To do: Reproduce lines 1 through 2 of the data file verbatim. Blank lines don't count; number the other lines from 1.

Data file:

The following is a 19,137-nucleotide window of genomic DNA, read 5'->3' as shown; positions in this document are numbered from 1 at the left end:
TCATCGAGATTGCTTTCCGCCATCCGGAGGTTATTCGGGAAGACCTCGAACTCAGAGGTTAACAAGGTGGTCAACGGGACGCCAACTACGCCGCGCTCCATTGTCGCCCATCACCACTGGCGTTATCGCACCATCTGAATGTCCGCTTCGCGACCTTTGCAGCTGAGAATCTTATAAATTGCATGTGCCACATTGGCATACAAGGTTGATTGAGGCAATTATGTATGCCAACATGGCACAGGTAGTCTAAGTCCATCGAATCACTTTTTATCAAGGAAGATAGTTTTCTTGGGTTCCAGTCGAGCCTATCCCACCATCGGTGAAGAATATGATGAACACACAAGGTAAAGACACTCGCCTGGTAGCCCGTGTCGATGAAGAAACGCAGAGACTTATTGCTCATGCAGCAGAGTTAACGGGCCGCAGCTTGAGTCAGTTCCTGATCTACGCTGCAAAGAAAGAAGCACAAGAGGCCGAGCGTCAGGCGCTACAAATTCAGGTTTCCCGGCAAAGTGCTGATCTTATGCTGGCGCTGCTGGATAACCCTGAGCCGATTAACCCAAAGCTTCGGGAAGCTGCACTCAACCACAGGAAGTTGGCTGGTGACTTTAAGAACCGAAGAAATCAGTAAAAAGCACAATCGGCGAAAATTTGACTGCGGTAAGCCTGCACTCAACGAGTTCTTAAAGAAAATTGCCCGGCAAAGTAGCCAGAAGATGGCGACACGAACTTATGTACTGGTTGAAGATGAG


The following is a 19,137-nucleotide window of genomic DNA, read 5'->3' as shown; positions in this document are numbered from 1 at the left end:
TCATCGAGATTGCTTTCCGCCATCCGGAGGTTATTCGGGAAGACCTCGAACTCAGAGGTTAACAAGGTGGTCAACGGGACGCCAACTACGCCGCGCTCCATTGTCGCCCATCACCACTGGCGTTATCGCACCATCTGAATGTCCGCTTCGCGACCTTTGCAGCTGAGAATCTTATAAATTGCATGTGCCACATTGGCATACAAGGTTGATTGAGGCAATTATGTATGCCAACATGGCACAGGTAGTCTAAGTCCATCGAATCACTTTTTATCAAGGAAGATAGTTTTCTTGGGTTCCAGTCGAGCCTATCCCACCATCGGTGAAGAATATGATGAACACACAAGGTAAAGACACTCGCCTGGTAGCCCGTGTCGATGAAGAAACGCAGAGACTTATTGCTCATGCAGCAGAGTTAACGGGCCGCAGCTTGAGTCAGTTCCTGATCTACGCTGCAAAGAAAGAAGCACAAGAGGCCGAGCGTCAGGCGCTACAAATTCAGGTTTCCCGGCAAAGTGCTGATCTTATGCTGGCGCTGCTGGATAACCCTGAGCCGATTAACCCAAAGCTTCGGGAAGCTGCACTCAACCACAGGAAGTTGGCTGGTGACTTTAAGAACCGAAGAAATCAGTAAAAAGCACAATCGGCGAAAATTTGACTGCGGTAAGCCTGCACTCAACGAGTTCTTAAAGAAAATTGCCCGGCAAAGTAGCCAGAAGATGGCGACACGAACTTATGTACTGGTTGAAGATGAG